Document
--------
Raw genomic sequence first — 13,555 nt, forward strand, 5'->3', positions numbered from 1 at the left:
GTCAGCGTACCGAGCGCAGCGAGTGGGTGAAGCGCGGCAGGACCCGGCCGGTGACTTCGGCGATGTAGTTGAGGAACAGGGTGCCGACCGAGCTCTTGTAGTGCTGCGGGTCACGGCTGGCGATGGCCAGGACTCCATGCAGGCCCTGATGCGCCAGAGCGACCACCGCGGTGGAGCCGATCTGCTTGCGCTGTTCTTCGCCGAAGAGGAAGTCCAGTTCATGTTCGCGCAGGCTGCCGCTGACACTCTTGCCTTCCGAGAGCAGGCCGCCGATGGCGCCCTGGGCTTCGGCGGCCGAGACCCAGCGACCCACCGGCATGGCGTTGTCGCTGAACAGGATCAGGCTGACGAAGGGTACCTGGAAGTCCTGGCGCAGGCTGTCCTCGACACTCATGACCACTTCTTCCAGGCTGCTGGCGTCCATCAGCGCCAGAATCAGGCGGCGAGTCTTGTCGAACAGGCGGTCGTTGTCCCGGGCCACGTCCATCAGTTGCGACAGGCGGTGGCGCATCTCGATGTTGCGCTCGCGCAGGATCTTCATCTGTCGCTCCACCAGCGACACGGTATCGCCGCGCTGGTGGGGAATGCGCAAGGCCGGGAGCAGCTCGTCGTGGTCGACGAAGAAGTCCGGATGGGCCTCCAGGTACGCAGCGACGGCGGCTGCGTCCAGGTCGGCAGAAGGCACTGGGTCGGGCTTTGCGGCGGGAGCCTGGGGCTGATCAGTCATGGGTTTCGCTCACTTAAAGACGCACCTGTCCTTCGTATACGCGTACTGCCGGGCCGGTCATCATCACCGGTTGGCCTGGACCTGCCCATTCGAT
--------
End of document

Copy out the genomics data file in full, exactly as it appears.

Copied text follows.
Raw genomic sequence first — 13,555 nt, forward strand, 5'->3', positions numbered from 1 at the left:
GTCAGCGTACCGAGCGCAGCGAGTGGGTGAAGCGCGGCAGGACCCGGCCGGTGACTTCGGCGATGTAGTTGAGGAACAGGGTGCCGACCGAGCTCTTGTAGTGCTGCGGGTCACGGCTGGCGATGGCCAGGACTCCATGCAGGCCCTGATGCGCCAGAGCGACCACCGCGGTGGAGCCGATCTGCTTGCGCTGTTCTTCGCCGAAGAGGAAGTCCAGTTCATGTTCGCGCAGGCTGCCGCTGACACTCTTGCCTTCCGAGAGCAGGCCGCCGATGGCGCCCTGGGCTTCGGCGGCCGAGACCCAGCGACCCACCGGCATGGCGTTGTCGCTGAACAGGATCAGGCTGACGAAGGGTACCTGGAAGTCCTGGCGCAGGCTGTCCTCGACACTCATGACCACTTCTTCCAGGCTGCTGGCGTCCATCAGCGCCAGAATCAGGCGGCGAGTCTTGTCGAACAGGCGGTCGTTGTCCCGGGCCACGTCCATCAGTTGCGACAGGCGGTGGCGCATCTCGATGTTGCGCTCGCGCAGGATCTTCATCTGTCGCTCCACCAGCGACACGGTATCGCCGCGCTGGTGGGGAATGCGCAAGGCCGGGAGCAGCTCGTCGTGGTCGACGAAGAAGTCCGGATGGGCCTCCAGGTACGCAGCGACGGCGGCTGCGTCCAGGTCGGCAGAAGGCACTGGGTCGGGCTTTGCGGCGGGAGCCTGGGGCTGATCAGTCATGGGTTTCGCTCACTTAAAGACGCACCTGTCCTTCGTATACGCGTACTGCCGGGCCGGTCATCATCACCGGTTGGCCTGGACCTGCCCATTCGAT